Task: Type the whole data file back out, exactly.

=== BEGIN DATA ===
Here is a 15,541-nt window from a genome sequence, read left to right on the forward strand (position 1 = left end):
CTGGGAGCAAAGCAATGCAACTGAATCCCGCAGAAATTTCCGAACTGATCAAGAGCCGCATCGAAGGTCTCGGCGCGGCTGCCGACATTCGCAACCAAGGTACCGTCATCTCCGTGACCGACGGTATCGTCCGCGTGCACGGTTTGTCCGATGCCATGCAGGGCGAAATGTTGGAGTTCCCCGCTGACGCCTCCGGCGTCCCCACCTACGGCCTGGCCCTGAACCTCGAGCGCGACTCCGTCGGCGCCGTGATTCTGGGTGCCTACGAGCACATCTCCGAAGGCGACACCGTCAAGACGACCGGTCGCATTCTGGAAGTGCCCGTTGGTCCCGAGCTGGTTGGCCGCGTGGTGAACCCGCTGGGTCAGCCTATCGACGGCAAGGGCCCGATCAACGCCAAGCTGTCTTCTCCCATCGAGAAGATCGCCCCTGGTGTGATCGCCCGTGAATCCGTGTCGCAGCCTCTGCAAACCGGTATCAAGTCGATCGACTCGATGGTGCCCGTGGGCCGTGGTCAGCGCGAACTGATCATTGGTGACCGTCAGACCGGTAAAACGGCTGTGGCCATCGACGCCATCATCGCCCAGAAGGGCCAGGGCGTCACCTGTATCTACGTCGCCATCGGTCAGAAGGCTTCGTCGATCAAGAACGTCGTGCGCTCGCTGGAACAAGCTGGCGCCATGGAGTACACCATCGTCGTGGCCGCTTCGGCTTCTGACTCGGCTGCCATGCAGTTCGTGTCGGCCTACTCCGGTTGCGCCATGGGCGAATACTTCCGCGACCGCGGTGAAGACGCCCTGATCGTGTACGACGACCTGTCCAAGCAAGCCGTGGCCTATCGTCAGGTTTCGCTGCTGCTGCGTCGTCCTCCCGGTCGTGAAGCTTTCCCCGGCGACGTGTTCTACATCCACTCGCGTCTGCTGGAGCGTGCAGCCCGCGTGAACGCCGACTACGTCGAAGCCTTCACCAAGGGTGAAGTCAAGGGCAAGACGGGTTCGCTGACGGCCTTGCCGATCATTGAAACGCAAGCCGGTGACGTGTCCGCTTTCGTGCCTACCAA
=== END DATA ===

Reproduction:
Here is a 15,541-nt window from a genome sequence, read left to right on the forward strand (position 1 = left end):
CTGGGAGCAAAGCAATGCAACTGAATCCCGCAGAAATTTCCGAACTGATCAAGAGCCGCATCGAAGGTCTCGGCGCGGCTGCCGACATTCGCAACCAAGGTACCGTCATCTCCGTGACCGACGGTATCGTCCGCGTGCACGGTTTGTCCGATGCCATGCAGGGCGAAATGTTGGAGTTCCCCGCTGACGCCTCCGGCGTCCCCACCTACGGCCTGGCCCTGAACCTCGAGCGCGACTCCGTCGGCGCCGTGATTCTGGGTGCCTACGAGCACATCTCCGAAGGCGACACCGTCAAGACGACCGGTCGCATTCTGGAAGTGCCCGTTGGTCCCGAGCTGGTTGGCCGCGTGGTGAACCCGCTGGGTCAGCCTATCGACGGCAAGGGCCCGATCAACGCCAAGCTGTCTTCTCCCATCGAGAAGATCGCCCCTGGTGTGATCGCCCGTGAATCCGTGTCGCAGCCTCTGCAAACCGGTATCAAGTCGATCGACTCGATGGTGCCCGTGGGCCGTGGTCAGCGCGAACTGATCATTGGTGACCGTCAGACCGGTAAAACGGCTGTGGCCATCGACGCCATCATCGCCCAGAAGGGCCAGGGCGTCACCTGTATCTACGTCGCCATCGGTCAGAAGGCTTCGTCGATCAAGAACGTCGTGCGCTCGCTGGAACAAGCTGGCGCCATGGAGTACACCATCGTCGTGGCCGCTTCGGCTTCTGACTCGGCTGCCATGCAGTTCGTGTCGGCCTACTCCGGTTGCGCCATGGGCGAATACTTCCGCGACCGCGGTGAAGACGCCCTGATCGTGTACGACGACCTGTCCAAGCAAGCCGTGGCCTATCGTCAGGTTTCGCTGCTGCTGCGTCGTCCTCCCGGTCGTGAAGCTTTCCCCGGCGACGTGTTCTACATCCACTCGCGTCTGCTGGAGCGTGCAGCCCGCGTGAACGCCGACTACGTCGAAGCCTTCACCAAGGGTGAAGTCAAGGGCAAGACGGGTTCGCTGACGGCCTTGCCGATCATTGAAACGCAAGCCGGTGACGTGTCCGCTTTCGTGCCTACCAA